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Farley Norman, James Todd; Effects of illumination on the perceptual categorization of surface materials. Journal of Vision 2018;18(10):887. doi: 10.1167/18.10.887.
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© ARVO (1962-2015); The Authors (2016-present)
An important problem in the study of human perception is to understand how it is possible to identify different types of surface materials. One factor that complicates this issue is that materials can be observed with many different patterns of illumination. The present research was designed to examine how this affects the abilities of observers to categorize metal, shiny black materials and shiny white materials. The stimuli depicted three possible objects that were illuminated by five possible HDRI light maps. These light maps were chosen so that they varied significantly in the overall range of illuminant directions, and their intensities were also systematically manipulated. The surfaces included a low roughness chrome material, a shiny black plastic material, and a shiny white plastic material with both diffuse and specular components. Observers rated each stimulus by adjusting four sliders to indicate their confidence that the depicted material was metal, shiny black, shiny white or something else, and these adjustments were constrained so that the sum of all four settings was always 100%. The results revealed that these categories are easily confused. For example, metal materials with low intensity light maps or a narrow range of illuminant directions are often judged as black plastic. Similarly, black plastic materials with high intensity light maps or a very wide range of illuminant directions are often judged as white plastic or metal. In an effort to explain these results, we propose that the perceptual categorization of shiny materials is heavily influenced by image contrast and the overall proportion of a visible surface that is covered by specular highlights.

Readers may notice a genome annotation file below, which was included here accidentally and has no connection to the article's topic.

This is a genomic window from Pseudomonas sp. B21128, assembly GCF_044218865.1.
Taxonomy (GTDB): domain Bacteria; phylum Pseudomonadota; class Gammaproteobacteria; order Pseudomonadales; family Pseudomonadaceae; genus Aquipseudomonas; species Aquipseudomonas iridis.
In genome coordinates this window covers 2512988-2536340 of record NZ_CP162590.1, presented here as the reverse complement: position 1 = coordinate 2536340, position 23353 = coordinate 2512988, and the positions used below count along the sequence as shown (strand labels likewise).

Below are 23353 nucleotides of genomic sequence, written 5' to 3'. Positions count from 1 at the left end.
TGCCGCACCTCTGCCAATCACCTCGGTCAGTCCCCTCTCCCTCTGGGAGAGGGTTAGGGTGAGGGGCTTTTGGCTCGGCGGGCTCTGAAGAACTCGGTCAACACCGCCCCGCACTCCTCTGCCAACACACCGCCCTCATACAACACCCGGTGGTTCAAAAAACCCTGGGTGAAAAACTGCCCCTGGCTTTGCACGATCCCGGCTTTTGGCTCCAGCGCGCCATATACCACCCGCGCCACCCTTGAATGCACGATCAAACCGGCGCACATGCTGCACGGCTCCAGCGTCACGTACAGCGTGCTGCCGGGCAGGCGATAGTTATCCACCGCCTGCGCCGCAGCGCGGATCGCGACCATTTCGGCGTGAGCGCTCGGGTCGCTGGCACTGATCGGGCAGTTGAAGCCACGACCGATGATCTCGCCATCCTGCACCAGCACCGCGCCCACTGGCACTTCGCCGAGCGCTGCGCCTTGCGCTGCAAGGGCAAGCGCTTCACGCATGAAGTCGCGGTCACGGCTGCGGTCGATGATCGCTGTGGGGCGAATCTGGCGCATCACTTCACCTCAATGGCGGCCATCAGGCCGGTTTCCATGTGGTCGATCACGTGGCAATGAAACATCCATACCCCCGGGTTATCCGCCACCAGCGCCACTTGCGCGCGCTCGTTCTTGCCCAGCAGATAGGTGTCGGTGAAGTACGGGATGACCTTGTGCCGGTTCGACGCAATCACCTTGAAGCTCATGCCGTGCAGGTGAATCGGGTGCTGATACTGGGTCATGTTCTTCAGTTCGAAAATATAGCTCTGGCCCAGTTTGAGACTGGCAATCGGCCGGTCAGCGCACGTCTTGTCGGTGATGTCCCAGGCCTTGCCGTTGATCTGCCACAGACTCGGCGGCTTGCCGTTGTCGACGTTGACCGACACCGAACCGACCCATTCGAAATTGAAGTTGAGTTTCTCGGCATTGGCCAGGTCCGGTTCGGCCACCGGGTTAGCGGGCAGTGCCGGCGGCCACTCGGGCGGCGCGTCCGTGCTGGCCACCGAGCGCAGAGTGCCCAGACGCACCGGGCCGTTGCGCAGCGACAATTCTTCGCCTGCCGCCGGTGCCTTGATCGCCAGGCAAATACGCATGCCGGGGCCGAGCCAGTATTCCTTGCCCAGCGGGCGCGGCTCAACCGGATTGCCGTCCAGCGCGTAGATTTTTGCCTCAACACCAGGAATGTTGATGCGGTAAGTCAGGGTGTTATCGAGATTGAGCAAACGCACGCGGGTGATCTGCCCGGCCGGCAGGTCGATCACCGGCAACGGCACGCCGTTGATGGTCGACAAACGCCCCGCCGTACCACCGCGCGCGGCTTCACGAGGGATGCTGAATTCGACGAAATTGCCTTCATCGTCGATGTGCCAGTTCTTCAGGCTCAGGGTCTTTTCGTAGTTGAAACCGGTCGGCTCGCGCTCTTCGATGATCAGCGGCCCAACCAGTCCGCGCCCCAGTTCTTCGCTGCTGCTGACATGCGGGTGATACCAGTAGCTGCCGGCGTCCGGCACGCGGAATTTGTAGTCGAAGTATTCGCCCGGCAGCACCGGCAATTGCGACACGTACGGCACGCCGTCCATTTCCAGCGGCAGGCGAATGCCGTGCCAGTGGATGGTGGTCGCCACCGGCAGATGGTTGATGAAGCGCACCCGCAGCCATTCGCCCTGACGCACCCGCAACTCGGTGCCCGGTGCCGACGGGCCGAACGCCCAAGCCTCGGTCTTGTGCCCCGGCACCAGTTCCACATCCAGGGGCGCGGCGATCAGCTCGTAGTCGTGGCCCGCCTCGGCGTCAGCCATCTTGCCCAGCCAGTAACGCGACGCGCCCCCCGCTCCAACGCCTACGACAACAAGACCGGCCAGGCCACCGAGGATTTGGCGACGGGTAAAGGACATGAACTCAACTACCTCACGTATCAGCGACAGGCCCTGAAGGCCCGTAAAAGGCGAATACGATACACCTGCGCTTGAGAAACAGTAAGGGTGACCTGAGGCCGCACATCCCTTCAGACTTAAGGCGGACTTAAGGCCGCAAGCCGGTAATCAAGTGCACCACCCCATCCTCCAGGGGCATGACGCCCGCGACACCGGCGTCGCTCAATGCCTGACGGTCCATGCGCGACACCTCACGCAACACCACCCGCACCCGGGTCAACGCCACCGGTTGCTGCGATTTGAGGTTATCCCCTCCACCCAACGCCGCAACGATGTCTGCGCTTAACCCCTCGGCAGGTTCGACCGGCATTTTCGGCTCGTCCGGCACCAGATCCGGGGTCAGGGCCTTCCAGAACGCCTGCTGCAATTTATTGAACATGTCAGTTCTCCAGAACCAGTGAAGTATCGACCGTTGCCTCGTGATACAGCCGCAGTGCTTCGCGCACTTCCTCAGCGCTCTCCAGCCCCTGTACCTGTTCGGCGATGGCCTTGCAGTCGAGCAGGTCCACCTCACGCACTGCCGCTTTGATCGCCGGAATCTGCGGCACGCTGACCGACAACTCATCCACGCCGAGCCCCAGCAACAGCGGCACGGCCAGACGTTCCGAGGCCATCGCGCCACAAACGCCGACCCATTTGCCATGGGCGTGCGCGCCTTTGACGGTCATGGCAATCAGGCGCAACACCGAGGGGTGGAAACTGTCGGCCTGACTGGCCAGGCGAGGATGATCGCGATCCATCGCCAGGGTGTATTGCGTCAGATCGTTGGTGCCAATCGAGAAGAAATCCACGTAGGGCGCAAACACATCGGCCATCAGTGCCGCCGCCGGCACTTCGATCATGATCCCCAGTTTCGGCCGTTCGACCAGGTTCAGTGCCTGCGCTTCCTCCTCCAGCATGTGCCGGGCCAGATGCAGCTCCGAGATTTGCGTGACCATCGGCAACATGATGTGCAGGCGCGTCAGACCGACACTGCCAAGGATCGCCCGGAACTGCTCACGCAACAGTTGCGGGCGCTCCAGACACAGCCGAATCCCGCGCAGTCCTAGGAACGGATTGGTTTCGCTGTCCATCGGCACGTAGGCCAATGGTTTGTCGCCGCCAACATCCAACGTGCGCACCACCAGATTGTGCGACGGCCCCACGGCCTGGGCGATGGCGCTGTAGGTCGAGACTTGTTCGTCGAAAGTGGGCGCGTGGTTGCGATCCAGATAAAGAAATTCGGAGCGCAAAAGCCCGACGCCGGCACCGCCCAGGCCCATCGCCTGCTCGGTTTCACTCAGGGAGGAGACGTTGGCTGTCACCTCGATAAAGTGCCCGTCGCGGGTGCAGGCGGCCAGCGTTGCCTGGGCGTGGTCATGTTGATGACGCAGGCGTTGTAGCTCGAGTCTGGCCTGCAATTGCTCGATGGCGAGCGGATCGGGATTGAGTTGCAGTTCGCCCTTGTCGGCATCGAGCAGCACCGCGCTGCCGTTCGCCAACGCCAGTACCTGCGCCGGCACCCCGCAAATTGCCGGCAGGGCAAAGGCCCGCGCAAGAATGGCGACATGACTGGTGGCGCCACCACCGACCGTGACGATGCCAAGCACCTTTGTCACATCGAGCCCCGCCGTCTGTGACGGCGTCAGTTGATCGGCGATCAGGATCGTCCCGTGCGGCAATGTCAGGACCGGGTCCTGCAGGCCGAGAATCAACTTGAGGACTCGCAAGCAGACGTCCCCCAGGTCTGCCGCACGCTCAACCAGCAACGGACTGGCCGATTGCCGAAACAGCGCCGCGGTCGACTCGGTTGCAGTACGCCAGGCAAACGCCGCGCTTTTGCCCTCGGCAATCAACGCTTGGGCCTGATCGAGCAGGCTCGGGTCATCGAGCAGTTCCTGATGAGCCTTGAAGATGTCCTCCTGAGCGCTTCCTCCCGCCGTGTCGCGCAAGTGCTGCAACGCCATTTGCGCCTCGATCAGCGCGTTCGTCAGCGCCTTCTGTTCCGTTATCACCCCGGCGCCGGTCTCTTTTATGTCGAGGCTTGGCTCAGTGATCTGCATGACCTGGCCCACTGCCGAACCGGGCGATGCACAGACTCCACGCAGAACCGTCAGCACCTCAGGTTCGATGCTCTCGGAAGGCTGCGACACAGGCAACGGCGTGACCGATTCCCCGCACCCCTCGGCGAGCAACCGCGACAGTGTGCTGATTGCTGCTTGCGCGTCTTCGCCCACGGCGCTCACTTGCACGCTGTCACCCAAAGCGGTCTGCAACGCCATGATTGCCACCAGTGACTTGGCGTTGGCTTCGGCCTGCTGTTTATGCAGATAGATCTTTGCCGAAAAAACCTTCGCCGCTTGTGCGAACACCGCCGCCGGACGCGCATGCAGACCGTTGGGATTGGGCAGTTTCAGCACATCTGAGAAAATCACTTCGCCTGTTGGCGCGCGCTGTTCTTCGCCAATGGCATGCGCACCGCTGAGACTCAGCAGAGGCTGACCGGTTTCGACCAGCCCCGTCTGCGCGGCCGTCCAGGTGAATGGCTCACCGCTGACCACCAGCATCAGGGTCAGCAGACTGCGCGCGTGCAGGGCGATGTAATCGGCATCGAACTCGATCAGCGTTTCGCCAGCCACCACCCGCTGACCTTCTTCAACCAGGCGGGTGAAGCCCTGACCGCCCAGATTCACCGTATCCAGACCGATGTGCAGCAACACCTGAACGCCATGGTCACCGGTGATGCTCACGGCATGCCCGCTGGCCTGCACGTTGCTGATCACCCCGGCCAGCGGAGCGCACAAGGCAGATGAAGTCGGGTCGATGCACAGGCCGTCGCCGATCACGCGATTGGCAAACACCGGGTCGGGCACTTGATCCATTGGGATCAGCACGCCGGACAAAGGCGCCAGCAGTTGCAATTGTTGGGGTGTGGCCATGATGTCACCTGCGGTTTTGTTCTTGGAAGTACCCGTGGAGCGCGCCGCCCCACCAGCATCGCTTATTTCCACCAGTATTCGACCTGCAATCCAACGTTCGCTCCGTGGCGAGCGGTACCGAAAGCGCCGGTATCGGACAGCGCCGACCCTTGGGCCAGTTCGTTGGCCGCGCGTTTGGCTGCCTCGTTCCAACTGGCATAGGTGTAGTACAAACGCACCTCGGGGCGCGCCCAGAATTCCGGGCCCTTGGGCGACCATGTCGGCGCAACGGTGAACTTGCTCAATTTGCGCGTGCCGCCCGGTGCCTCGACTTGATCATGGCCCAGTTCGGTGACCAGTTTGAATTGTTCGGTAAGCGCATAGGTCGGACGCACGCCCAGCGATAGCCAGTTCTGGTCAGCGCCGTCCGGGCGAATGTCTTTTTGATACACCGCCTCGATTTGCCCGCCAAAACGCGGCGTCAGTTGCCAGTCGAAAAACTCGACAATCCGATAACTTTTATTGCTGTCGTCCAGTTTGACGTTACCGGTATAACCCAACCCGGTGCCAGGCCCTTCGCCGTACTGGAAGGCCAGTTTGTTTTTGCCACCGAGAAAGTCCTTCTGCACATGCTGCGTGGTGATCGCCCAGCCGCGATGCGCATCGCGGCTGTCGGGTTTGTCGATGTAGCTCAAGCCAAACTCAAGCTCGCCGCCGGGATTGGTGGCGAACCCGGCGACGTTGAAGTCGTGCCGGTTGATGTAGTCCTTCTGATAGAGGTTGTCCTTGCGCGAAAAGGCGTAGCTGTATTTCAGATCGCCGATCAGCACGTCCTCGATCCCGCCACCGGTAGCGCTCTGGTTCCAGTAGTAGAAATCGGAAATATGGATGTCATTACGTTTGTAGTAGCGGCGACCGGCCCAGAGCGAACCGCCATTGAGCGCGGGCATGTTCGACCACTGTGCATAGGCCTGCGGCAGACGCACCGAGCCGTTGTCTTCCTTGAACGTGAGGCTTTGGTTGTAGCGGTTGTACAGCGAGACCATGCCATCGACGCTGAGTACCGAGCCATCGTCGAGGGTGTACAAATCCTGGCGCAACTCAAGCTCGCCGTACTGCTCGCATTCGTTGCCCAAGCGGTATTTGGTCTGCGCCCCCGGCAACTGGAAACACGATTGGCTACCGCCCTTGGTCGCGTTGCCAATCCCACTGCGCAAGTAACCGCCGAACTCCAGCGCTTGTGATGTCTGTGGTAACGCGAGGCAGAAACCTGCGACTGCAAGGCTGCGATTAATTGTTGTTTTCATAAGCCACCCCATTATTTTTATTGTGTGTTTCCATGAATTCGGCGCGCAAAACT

Meeting abstract presented at VSS 2018
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